Polish intelligence services were immediately brought in the case of the voivodeship administrative judge. Poland’s Internal Security Agency instantaneously began checking the volume of classified information that Judge Tomasz Szmydt had access to. It also became known that in the summer he was supposed to join the panel composition that deals with issues of refusal to grant access to classified information. Szmydt was expected to make a report on five cases brought against the head of the Internal Security Agency. This means that the trust in the judge on the part of the government system was high. Not only did he have access to classified information, but he also determined the level of access to it for certain officials.  
The fear, confusion and shock of the Polish elites result in paranoid moods. Thus, Prime Minister Donald Tusk even called an unscheduled meeting of the Secret Services Council to discuss the issue of ‘alleged Russian and Belarusian influence in the Polish power apparatus’. 
Against the backdrop of the increased politically motivated flow of migrants from Poland to Belarus, the fence along the Belarus–Poland border built by Warsaw requires a look from a completely different perspective. Isn’t its real goal, contrary to Polish propaganda, to counter migration — just not to Poland but, vice versa, from Poland? Such a statement may be based on the logic of events itself. In contrast to Belarus that has introduced a visa-free regime, the Polish side has closed almost all checkpoints on the border with Belarus, having made the border crossing conditions unbearable at the only remaining checkpoint, artificially reduced the number of cars allowed through with only one purpose — to discourage its citizens from visiting Belarus.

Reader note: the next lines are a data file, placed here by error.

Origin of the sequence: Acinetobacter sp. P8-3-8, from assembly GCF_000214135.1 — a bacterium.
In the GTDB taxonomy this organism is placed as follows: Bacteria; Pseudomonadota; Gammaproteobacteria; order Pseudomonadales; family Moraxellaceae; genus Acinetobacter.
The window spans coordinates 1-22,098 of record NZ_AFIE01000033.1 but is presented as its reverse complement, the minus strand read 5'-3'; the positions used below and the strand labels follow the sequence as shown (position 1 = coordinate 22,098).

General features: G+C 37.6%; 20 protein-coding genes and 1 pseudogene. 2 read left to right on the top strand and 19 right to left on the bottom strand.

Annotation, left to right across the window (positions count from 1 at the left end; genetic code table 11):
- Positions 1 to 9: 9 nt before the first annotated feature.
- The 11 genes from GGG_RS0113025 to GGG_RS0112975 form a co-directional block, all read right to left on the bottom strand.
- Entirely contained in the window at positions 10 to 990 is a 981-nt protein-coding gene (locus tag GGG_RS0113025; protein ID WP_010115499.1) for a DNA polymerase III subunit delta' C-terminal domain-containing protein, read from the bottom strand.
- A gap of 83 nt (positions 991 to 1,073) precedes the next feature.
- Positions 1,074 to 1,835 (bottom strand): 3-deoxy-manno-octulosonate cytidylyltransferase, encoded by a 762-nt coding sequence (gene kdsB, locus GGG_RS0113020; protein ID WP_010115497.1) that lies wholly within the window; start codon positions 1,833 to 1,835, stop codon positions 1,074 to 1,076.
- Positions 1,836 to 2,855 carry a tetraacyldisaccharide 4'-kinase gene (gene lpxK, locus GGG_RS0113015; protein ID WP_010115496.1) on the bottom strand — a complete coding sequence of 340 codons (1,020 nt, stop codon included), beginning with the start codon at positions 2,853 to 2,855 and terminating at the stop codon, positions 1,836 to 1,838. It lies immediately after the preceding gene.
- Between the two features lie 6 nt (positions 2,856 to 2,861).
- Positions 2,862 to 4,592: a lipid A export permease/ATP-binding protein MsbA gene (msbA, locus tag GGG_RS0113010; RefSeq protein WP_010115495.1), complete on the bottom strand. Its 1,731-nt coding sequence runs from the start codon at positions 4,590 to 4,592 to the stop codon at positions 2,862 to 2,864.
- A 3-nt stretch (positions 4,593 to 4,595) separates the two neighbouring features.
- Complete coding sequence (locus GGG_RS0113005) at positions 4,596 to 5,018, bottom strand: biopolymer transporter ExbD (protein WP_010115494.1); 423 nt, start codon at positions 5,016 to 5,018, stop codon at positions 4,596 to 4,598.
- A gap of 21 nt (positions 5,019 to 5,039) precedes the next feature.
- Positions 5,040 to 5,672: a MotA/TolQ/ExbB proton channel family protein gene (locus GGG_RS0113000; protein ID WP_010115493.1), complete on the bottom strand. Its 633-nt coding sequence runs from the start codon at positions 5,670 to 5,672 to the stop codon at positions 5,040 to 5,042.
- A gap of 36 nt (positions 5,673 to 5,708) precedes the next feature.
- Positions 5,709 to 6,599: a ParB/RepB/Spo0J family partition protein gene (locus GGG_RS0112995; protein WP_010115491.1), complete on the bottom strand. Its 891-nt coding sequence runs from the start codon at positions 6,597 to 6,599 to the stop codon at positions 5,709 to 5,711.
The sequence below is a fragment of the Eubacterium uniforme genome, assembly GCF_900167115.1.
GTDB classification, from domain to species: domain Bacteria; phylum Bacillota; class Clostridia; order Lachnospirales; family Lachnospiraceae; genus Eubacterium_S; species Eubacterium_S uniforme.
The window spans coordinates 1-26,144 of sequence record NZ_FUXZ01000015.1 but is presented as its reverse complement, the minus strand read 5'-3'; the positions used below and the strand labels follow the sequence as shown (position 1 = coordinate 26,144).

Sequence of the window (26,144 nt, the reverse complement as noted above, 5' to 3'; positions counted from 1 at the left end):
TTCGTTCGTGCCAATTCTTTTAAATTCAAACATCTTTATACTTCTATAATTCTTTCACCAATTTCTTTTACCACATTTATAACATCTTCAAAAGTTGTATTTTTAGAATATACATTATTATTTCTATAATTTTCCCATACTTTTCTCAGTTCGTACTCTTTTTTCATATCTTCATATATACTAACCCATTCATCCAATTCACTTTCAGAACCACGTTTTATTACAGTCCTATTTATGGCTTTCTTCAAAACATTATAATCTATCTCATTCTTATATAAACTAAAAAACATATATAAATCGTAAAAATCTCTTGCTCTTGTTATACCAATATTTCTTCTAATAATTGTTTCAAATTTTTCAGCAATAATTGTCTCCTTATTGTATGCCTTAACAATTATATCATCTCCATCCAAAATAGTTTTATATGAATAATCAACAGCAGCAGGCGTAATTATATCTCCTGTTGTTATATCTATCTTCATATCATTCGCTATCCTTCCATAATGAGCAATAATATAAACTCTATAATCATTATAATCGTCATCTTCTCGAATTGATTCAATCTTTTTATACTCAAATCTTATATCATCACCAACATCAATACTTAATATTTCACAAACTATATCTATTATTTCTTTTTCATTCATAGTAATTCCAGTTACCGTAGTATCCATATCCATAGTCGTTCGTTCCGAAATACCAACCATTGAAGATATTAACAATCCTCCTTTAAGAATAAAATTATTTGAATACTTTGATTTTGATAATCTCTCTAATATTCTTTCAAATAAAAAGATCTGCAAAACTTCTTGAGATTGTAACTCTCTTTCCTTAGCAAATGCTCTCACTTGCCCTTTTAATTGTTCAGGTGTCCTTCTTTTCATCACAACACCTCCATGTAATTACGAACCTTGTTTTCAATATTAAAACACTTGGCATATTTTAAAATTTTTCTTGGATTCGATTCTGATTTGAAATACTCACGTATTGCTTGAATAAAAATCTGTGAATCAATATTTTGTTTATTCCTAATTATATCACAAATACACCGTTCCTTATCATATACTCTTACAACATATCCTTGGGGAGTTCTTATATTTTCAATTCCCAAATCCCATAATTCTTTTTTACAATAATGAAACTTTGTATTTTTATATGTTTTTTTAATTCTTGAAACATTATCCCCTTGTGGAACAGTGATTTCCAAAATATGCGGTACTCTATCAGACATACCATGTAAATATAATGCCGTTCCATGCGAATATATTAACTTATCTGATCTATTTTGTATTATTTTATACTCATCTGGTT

Mass demonstrations

Farmers' protests

Vector of relations

Warsaw’s current policy is not in line with national interests. Thus, the direct losses of entrepreneurs of Podlaskie Voivodeship alone due to the closure of all border crossings with Belarus amounted to €124.5 million in 2023. However, the local authorities are ready to compensate only zł5 million, equivalent to €1 million. This is a calculation of just direct losses, excluding indirect ones. 
A natural question arises — what interests is official Warsaw guided by, making decisions that lead to losses for domestic producers? From the standpoint of rational logic and interests of the state, open borders and good neighbourliness could stimulate not only cross-border trade, tourism, but also transit. Most importantly, Poland would have saved the money that has gone to militarise the border zone today. 
However, the western neighbour has chosen the path of escalation, which leads their own citizens and the region as a whole to a loss. Polish leadership taking decisions to its own detriment makes everyone question the real sovereignty and independence of the country. Tomasz Szmydt, being aware of the nitty-gritty of Polish politics from the inside, has lifted the veil in this regard, “If we talk about Poland’s politics, it is not completely independent. The United States, the United Kingdom, and Germany have a great influence.”
These revelations give an insight into the essence of Polish problems. Local elites are guided not by national, but by the Euro-Atlantic interests of Washington and Brussels. Therefore, Poland acts not as a sovereign and independent state but as an instrument of American and European Union policy towards Belarus and Russia. Consequently, all the downsides of such actions fall on the shoulders of Polish taxpayers while American and European Union corporations reap the cream.
The paradox consists in the fact that a shift in Warsaw’s policy towards Belarus and Russia may occur only when Poland gets its sovereignty back. The real independence of this country can come only after Warsaw has abandoned a single-vector, exclusively Western-oriented policy, and has moved to a multi-vector one — let us say, by the examples of Hungary or Türkiye. However, in order to do this, Warsaw needs to have the political will which it currently lacks.
The symbol of restoration of Poland's independence is already available. Just as the destruction of the Berlin Wall became a sign of German unification, so the demolition of the Polish fence on our borders will mean the restoration of Poland’s sovereignty and its return to a policy of good neighbourliness.
By Piotr Petrovsky, political expert